I hope to make this the preface of a book one day. Picture credit: Adriana Carolina


In five years I became a customer of three different cemeteries. Life dealt me a severe blow when dad passed away in 2004. He and I were close, but could have been closer if it weren’t for the divorce twenty-four years before. Our friendship, now as two grown men, was starting to blossom when I got the phone call. His heart had given up; massive heart attack just shy of his sixtieth birthday.

Two and a half years later tragedy struck again. My newborn daughter lived for only twenty minutes, her entire life spent in my arms. Attempting to comfort her grieving mother was useless, so I just held our precious Luana close to her, long enough for a painful kiss goodbye. The feeling of total inadequacy and powerlessness tortured me.

The unthinkable happened again. Three years after losing my daughter, the life of my only son was taken from me. Victor did not survive his second surgery. His little thirteen-month old heart quit at the operating table. Taking his lifeless body from my wife’s arms was the hardest thing I had to endure, and handing over his little casket was the lowest point of my life; sorrow that defies comprehension.

What was it with me and heart attacks? Was I doomed to suffer a premature one, too? And what was this about burying my own children? That’s not the natural order of life events. Oh, and there’s that statistic. Most couples who lose children end up divorcing. I had every reason to be fearful and bitter.

I chose to be faithful and better.

I didn’t know I had a choice. I thought tragedies were meant to break you beyond repair. My familiarity with death was so strong, I didn’t realize living was an option. I determined to merely exist, but God loved me too much to let me rot inside. He gave me a sense of duty to my surviving daughter (now my only child) and to my wife, whose pain was unbelievably worse than mine. Duty became purpose and purpose became passion. I love living.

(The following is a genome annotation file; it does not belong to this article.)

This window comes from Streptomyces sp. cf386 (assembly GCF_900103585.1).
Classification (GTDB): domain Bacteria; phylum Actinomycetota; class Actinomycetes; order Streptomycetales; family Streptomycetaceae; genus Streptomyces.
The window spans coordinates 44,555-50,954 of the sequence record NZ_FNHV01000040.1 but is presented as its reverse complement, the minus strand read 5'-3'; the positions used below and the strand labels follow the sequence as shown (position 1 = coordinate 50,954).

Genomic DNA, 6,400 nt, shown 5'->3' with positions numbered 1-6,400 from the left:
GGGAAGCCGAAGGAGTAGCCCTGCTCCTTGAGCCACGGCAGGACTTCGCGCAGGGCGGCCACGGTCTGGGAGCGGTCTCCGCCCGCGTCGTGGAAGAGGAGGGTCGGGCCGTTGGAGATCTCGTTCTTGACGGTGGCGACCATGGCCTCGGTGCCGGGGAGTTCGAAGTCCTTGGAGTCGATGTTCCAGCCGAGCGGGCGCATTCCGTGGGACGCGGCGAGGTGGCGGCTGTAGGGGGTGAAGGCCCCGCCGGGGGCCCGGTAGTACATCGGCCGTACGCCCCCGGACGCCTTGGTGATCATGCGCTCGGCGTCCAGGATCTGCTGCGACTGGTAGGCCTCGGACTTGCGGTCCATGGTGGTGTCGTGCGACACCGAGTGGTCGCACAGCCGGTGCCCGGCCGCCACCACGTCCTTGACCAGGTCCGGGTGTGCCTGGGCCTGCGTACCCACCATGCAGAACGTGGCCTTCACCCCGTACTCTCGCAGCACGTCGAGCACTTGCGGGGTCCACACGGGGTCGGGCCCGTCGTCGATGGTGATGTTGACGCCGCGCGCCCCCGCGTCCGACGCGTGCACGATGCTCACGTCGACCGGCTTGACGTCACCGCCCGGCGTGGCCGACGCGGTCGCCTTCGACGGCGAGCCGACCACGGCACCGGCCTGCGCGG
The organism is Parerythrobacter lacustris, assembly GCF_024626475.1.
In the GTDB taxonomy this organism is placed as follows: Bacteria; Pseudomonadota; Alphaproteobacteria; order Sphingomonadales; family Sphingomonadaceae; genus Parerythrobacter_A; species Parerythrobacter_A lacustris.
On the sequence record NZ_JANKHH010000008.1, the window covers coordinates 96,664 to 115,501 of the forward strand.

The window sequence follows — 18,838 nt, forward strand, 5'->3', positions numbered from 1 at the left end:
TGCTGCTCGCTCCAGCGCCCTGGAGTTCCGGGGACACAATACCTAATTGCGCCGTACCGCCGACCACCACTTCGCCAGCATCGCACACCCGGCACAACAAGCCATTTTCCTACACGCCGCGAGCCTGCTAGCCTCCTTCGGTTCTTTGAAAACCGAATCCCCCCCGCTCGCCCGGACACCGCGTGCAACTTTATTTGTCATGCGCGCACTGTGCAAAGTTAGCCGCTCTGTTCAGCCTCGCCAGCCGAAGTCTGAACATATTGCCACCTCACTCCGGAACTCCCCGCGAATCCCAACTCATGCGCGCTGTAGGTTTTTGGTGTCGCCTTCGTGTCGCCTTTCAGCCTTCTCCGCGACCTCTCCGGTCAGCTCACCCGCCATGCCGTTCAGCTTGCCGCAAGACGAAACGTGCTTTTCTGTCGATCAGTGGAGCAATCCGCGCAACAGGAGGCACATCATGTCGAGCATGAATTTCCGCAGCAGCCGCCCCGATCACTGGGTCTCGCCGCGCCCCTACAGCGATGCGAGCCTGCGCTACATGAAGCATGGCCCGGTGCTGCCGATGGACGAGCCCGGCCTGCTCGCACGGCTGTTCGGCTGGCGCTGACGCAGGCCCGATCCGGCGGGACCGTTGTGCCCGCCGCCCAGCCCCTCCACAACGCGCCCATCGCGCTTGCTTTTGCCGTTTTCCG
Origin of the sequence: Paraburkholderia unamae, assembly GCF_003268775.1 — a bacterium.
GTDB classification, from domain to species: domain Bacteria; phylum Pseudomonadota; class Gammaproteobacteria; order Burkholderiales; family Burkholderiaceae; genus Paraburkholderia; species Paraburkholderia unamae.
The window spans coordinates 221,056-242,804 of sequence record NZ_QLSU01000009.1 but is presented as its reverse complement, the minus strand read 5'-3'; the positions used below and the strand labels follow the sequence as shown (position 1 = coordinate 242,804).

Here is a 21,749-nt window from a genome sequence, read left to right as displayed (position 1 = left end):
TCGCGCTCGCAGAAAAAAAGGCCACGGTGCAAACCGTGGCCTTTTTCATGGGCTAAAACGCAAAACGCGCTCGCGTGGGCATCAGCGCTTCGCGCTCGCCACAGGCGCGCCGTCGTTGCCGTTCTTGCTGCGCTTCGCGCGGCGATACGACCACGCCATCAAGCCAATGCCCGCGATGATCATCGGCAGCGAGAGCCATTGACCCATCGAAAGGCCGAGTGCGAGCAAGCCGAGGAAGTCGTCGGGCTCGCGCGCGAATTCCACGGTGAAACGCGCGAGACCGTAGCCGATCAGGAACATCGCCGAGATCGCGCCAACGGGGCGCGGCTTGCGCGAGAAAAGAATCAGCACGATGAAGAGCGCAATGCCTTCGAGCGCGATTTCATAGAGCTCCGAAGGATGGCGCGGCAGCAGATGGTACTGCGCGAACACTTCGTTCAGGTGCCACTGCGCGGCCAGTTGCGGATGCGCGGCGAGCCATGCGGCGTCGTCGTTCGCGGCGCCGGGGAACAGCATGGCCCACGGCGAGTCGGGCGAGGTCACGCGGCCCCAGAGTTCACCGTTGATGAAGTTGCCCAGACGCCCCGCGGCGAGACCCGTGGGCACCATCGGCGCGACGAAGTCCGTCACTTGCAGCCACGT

I am a Christian. I cannot imagine choosing betterment over bitterness apart from the enablement from the giver of life. Over these last few years God gave me the desire and opportunities to teach at a seminary, complete a doctor’s degree, start a second one, resurrect (and excel at) a very healthy hobby, and inspire people in the process.

In the next few months I plan to chronicle my journey from trial to triumph, from pain to passion, from sorrow to success. By doing this I hope to inspire you to not only endure, but to enlist your suffering, and choose  life over death. But let’s make this personal. Let me know your struggles (or forward this to someone who needs some encouragement). I would love to help you through your journey. Your cost? Five minutes to write me an email. Hit me up at pierregrosa@yahoo.com, or post a comment.


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